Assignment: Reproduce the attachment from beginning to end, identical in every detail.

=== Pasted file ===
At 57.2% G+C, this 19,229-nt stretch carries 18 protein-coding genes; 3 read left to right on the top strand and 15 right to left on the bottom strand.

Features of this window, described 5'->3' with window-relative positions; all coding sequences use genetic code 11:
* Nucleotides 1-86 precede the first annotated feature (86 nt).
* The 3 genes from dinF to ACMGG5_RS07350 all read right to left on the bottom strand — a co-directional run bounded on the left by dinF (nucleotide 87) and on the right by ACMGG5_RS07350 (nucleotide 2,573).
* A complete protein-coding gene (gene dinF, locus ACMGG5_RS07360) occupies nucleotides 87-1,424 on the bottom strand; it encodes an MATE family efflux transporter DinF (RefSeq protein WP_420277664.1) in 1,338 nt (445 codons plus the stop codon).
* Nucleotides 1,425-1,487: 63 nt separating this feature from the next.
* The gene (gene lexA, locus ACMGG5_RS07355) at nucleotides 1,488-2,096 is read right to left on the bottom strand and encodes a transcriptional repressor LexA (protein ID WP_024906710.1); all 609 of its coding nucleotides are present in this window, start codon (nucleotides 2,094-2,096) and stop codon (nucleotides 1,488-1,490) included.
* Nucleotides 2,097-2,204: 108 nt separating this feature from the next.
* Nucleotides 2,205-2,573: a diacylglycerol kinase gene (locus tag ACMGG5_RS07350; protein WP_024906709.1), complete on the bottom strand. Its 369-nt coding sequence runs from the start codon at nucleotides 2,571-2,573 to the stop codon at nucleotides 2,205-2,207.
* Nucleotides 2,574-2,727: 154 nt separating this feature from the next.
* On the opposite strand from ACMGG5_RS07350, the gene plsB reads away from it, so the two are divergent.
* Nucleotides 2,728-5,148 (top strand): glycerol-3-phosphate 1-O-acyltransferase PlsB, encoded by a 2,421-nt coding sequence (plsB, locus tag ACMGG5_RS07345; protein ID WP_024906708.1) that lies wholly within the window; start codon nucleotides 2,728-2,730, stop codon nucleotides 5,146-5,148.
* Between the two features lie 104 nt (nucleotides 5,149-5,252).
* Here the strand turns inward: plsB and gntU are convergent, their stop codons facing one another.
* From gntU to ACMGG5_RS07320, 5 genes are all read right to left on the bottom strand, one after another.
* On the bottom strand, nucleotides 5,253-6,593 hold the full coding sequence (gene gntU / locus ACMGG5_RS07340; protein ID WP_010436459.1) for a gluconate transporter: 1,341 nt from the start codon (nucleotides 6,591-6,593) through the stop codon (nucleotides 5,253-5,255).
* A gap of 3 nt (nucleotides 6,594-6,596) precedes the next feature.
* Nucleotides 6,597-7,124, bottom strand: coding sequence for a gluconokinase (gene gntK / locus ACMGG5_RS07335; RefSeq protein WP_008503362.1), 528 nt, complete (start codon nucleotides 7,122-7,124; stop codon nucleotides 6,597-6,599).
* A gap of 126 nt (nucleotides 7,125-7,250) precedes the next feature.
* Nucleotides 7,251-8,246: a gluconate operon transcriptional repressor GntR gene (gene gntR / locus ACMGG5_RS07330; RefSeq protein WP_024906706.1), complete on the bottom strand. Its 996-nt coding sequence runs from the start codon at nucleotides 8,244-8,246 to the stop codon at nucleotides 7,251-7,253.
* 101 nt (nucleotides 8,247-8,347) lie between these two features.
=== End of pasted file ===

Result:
At 57.2% G+C, this 19,229-nt stretch carries 18 protein-coding genes; 3 read left to right on the top strand and 15 right to left on the bottom strand.

Features of this window, described 5'->3' with window-relative positions; all coding sequences use genetic code 11:
* Nucleotides 1-86 precede the first annotated feature (86 nt).
* The 3 genes from dinF to ACMGG5_RS07350 all read right to left on the bottom strand — a co-directional run bounded on the left by dinF (nucleotide 87) and on the right by ACMGG5_RS07350 (nucleotide 2,573).
* A complete protein-coding gene (gene dinF, locus ACMGG5_RS07360) occupies nucleotides 87-1,424 on the bottom strand; it encodes an MATE family efflux transporter DinF (RefSeq protein WP_420277664.1) in 1,338 nt (445 codons plus the stop codon).
* Nucleotides 1,425-1,487: 63 nt separating this feature from the next.
* The gene (gene lexA, locus ACMGG5_RS07355) at nucleotides 1,488-2,096 is read right to left on the bottom strand and encodes a transcriptional repressor LexA (protein ID WP_024906710.1); all 609 of its coding nucleotides are present in this window, start codon (nucleotides 2,094-2,096) and stop codon (nucleotides 1,488-1,490) included.
* Nucleotides 2,097-2,204: 108 nt separating this feature from the next.
* Nucleotides 2,205-2,573: a diacylglycerol kinase gene (locus tag ACMGG5_RS07350; protein WP_024906709.1), complete on the bottom strand. Its 369-nt coding sequence runs from the start codon at nucleotides 2,571-2,573 to the stop codon at nucleotides 2,205-2,207.
* Nucleotides 2,574-2,727: 154 nt separating this feature from the next.
* On the opposite strand from ACMGG5_RS07350, the gene plsB reads away from it, so the two are divergent.
* Nucleotides 2,728-5,148 (top strand): glycerol-3-phosphate 1-O-acyltransferase PlsB, encoded by a 2,421-nt coding sequence (plsB, locus tag ACMGG5_RS07345; protein ID WP_024906708.1) that lies wholly within the window; start codon nucleotides 2,728-2,730, stop codon nucleotides 5,146-5,148.
* Between the two features lie 104 nt (nucleotides 5,149-5,252).
* Here the strand turns inward: plsB and gntU are convergent, their stop codons facing one another.
* From gntU to ACMGG5_RS07320, 5 genes are all read right to left on the bottom strand, one after another.
* On the bottom strand, nucleotides 5,253-6,593 hold the full coding sequence (gene gntU / locus ACMGG5_RS07340; protein ID WP_010436459.1) for a gluconate transporter: 1,341 nt from the start codon (nucleotides 6,591-6,593) through the stop codon (nucleotides 5,253-5,255).
* A gap of 3 nt (nucleotides 6,594-6,596) precedes the next feature.
* Nucleotides 6,597-7,124, bottom strand: coding sequence for a gluconokinase (gene gntK / locus ACMGG5_RS07335; RefSeq protein WP_008503362.1), 528 nt, complete (start codon nucleotides 7,122-7,124; stop codon nucleotides 6,597-6,599).
* A gap of 126 nt (nucleotides 7,125-7,250) precedes the next feature.
* Nucleotides 7,251-8,246: a gluconate operon transcriptional repressor GntR gene (gene gntR / locus ACMGG5_RS07330; RefSeq protein WP_024906706.1), complete on the bottom strand. Its 996-nt coding sequence runs from the start codon at nucleotides 8,244-8,246 to the stop codon at nucleotides 7,251-7,253.
* 101 nt (nucleotides 8,247-8,347) lie between these two features.